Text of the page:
Saturday, October 18, 2008






Last week we wrote about Linda’s instructive time in the Ukrainian health care system. The care and service she received was very good. Two days after visiting the doctor she was in the air, flying to Vienna. She did not feel congested and had no trouble on her subsequent trip to Victoria. And while Ben is suffering from PLS (Post Linda Separation) he accepts that nothing outside of two weeks of medically induced coma will help. While he says he doesn’t suffer from boredom or malnutrition in the apartment he is getting out of Molochansk, joining Dema and his father in spending the weekend outside of Kiev. He is going to help our Ukrainian Director clean up and renovate a small house he inherited, located in a tiny village outside of the city. Dema says he will get to know the “rhythm of life,” Ukrainian style. Ben wonders if it is a nice way of saying “roughing it,” Ukrainian style.

This year we have done a great deal more traveling in Ukraine. Our primary trip was to join the Mennonite Heritage Cruise, sailing from Odessa to Sevastopol and then visiting former Mennonite Villages in the “Krim” (Crimea). Walter and Marina Unger graciously invited us aboard, and we even had the opportunity to sail up the Dnieper to Zaparozhye. It was a wonderful time to further develop our understanding of Mennonite history in this area.

And speaking of history… this week Ben had the opportunity to take a German Aussiedler to Udarnik (Neukirch) to visit the village where her great grandmother was born. Even though she grew up in Kazakhstan in a church-attending Mennonite home, her knowledge of the Mennonite story in southern Russia was virtually zilch! She always thought that the word Mennonite only referred to people of a certain language group - Low German. Now, in coming to Ukraine to lead a series of seminars for women in the Kutuzovka Church, she did a little research and soon found out that her family came from this area. She wanted to know more and so Ben drove her to Udarnik to see the place of her forefathers. At the school the Ukrainian history teacher told her the story of her people. Even a student joined in and talked of the Juschanlee River. She visited the museum and the monument and was astounded to realize that she was learning her own history from Ukrainians. Then Ben took her to visit Margarita Pankratz in Alexanderkrone. From Margarita she learned of the church life, the hospital, and life of a little girl in a Mennonite village.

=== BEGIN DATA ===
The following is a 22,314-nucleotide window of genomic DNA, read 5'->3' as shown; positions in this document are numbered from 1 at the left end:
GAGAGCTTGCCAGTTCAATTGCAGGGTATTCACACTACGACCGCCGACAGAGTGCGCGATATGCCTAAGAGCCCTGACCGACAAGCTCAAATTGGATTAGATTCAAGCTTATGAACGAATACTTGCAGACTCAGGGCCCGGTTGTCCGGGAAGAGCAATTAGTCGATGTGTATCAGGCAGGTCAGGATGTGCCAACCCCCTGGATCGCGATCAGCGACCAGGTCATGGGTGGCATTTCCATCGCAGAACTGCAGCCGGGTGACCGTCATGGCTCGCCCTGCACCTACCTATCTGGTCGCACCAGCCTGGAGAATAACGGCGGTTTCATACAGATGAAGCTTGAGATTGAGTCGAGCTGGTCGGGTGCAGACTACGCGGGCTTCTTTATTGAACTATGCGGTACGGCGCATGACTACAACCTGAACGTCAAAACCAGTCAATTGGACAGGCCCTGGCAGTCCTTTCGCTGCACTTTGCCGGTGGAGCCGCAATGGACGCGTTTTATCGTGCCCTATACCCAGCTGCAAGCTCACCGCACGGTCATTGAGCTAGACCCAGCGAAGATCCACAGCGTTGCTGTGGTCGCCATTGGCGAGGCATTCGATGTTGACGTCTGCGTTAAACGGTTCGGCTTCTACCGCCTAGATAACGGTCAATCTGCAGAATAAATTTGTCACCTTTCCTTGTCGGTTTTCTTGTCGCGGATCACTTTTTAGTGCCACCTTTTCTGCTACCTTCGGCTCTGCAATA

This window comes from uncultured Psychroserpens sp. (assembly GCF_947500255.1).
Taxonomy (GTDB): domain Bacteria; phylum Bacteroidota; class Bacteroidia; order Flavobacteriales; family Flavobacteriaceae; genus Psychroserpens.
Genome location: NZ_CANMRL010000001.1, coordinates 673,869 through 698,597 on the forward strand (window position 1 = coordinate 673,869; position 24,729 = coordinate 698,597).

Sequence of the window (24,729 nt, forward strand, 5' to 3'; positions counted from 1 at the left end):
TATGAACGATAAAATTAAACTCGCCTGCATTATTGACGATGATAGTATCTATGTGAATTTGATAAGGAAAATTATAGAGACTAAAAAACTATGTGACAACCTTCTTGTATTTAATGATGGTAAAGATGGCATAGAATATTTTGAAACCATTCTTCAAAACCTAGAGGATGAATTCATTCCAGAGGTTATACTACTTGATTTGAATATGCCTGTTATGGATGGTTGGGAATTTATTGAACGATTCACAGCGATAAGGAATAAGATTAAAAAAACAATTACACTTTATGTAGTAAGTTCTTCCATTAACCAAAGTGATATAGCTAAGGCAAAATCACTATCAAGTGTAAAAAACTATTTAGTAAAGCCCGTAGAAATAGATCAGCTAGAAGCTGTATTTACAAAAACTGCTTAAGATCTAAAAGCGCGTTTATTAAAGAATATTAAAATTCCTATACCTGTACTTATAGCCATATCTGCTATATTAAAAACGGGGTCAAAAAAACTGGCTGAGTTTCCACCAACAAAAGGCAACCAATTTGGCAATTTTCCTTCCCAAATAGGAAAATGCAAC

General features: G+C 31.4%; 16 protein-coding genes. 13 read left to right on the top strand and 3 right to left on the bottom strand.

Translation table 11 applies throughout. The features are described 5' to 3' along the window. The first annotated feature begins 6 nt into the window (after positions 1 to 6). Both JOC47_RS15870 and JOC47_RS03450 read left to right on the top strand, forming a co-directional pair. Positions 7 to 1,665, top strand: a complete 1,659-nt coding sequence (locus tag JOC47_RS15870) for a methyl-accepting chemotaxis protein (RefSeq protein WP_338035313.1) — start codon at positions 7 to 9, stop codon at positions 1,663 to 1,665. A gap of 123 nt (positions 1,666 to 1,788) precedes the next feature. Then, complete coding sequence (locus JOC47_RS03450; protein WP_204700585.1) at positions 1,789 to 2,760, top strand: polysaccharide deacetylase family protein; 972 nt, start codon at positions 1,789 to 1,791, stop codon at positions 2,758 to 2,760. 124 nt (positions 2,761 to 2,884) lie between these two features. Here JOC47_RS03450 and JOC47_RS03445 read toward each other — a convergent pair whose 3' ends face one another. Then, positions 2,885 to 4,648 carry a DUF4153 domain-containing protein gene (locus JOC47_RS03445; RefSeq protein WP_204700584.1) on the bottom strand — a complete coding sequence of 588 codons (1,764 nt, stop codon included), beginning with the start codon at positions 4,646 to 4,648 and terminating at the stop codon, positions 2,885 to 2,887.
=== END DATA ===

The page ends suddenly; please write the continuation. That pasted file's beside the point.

As they drove back to Molochansk, the car was warmed by the low, fall sun. The spring-coloured green fields of winter wheat made a wonderful stage for the display of red bushes and yellow trees. Occasionally they would see a large, rust coloured combine grinding through sunflower fields, chased by blue Soviet-era trucks waiting to load up. Ben’s friend was quiet, needing to reflect on what was and what is. She never imagined that it was Ukrainians who could put together the pieces of her past.

Ukrainians, whose “rhythm of life” at times seems a downward crescendo of war, starvation and deportation, still have time to help us find who we once were.

Ben and Linda

We hope you will consider the “Friends of the Mennonite Centre in Ukraine” in your Christmas giving. Although there is a growing middle class in Ukraine, the gap between them and the poor seems to be growing too. Your gifts, small or large, are appreciated and put to careful use. They are tax receiptable in Canada and the United States. Direct them to:
Paul Siemens, Treasurer,
5 Monarchwood Crescent,
Toronto, Ontario M3A 1H3.

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